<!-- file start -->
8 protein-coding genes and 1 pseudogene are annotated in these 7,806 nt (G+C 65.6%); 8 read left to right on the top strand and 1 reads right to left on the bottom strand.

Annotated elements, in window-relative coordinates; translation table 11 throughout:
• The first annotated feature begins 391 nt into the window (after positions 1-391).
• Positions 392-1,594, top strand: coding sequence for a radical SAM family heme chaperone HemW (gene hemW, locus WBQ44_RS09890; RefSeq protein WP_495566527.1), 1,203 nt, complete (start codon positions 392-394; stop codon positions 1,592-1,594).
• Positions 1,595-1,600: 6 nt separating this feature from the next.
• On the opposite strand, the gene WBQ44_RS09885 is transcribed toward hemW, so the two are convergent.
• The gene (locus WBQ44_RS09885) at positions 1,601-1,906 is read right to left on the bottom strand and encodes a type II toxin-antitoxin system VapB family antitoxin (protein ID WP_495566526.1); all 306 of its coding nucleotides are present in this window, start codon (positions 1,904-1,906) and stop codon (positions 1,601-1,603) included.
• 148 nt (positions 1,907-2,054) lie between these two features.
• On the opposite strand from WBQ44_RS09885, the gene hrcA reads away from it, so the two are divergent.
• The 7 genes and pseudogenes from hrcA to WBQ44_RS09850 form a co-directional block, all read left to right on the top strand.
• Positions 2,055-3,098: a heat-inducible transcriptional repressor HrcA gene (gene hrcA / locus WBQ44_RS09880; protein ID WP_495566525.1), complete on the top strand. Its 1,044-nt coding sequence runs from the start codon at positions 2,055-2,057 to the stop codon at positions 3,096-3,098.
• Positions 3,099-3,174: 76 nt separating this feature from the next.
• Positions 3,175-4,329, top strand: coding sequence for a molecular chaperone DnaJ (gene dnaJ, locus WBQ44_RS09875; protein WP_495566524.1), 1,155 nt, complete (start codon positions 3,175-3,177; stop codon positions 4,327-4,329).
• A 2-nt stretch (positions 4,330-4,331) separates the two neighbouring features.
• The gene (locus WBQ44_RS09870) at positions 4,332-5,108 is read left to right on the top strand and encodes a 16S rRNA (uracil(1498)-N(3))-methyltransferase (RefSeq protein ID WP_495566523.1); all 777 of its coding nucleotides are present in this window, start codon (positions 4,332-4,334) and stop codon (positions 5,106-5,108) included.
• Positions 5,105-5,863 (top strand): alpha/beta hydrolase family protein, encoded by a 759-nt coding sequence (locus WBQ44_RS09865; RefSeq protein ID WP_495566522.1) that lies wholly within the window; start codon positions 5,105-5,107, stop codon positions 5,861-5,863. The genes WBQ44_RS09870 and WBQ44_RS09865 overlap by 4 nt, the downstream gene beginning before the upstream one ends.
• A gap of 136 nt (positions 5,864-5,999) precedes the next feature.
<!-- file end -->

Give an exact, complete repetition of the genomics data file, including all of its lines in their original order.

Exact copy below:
8 protein-coding genes and 1 pseudogene are annotated in these 7,806 nt (G+C 65.6%); 8 read left to right on the top strand and 1 reads right to left on the bottom strand.

Annotated elements, in window-relative coordinates; translation table 11 throughout:
• The first annotated feature begins 391 nt into the window (after positions 1-391).
• Positions 392-1,594, top strand: coding sequence for a radical SAM family heme chaperone HemW (gene hemW, locus WBQ44_RS09890; RefSeq protein WP_495566527.1), 1,203 nt, complete (start codon positions 392-394; stop codon positions 1,592-1,594).
• Positions 1,595-1,600: 6 nt separating this feature from the next.
• On the opposite strand, the gene WBQ44_RS09885 is transcribed toward hemW, so the two are convergent.
• The gene (locus WBQ44_RS09885) at positions 1,601-1,906 is read right to left on the bottom strand and encodes a type II toxin-antitoxin system VapB family antitoxin (protein ID WP_495566526.1); all 306 of its coding nucleotides are present in this window, start codon (positions 1,904-1,906) and stop codon (positions 1,601-1,603) included.
• 148 nt (positions 1,907-2,054) lie between these two features.
• On the opposite strand from WBQ44_RS09885, the gene hrcA reads away from it, so the two are divergent.
• The 7 genes and pseudogenes from hrcA to WBQ44_RS09850 form a co-directional block, all read left to right on the top strand.
• Positions 2,055-3,098: a heat-inducible transcriptional repressor HrcA gene (gene hrcA / locus WBQ44_RS09880; protein ID WP_495566525.1), complete on the top strand. Its 1,044-nt coding sequence runs from the start codon at positions 2,055-2,057 to the stop codon at positions 3,096-3,098.
• Positions 3,099-3,174: 76 nt separating this feature from the next.
• Positions 3,175-4,329, top strand: coding sequence for a molecular chaperone DnaJ (gene dnaJ, locus WBQ44_RS09875; protein WP_495566524.1), 1,155 nt, complete (start codon positions 3,175-3,177; stop codon positions 4,327-4,329).
• A 2-nt stretch (positions 4,330-4,331) separates the two neighbouring features.
• The gene (locus WBQ44_RS09870) at positions 4,332-5,108 is read left to right on the top strand and encodes a 16S rRNA (uracil(1498)-N(3))-methyltransferase (RefSeq protein ID WP_495566523.1); all 777 of its coding nucleotides are present in this window, start codon (positions 4,332-4,334) and stop codon (positions 5,106-5,108) included.
• Positions 5,105-5,863 (top strand): alpha/beta hydrolase family protein, encoded by a 759-nt coding sequence (locus WBQ44_RS09865; RefSeq protein ID WP_495566522.1) that lies wholly within the window; start codon positions 5,105-5,107, stop codon positions 5,861-5,863. The genes WBQ44_RS09870 and WBQ44_RS09865 overlap by 4 nt, the downstream gene beginning before the upstream one ends.
• A gap of 136 nt (positions 5,864-5,999) precedes the next feature.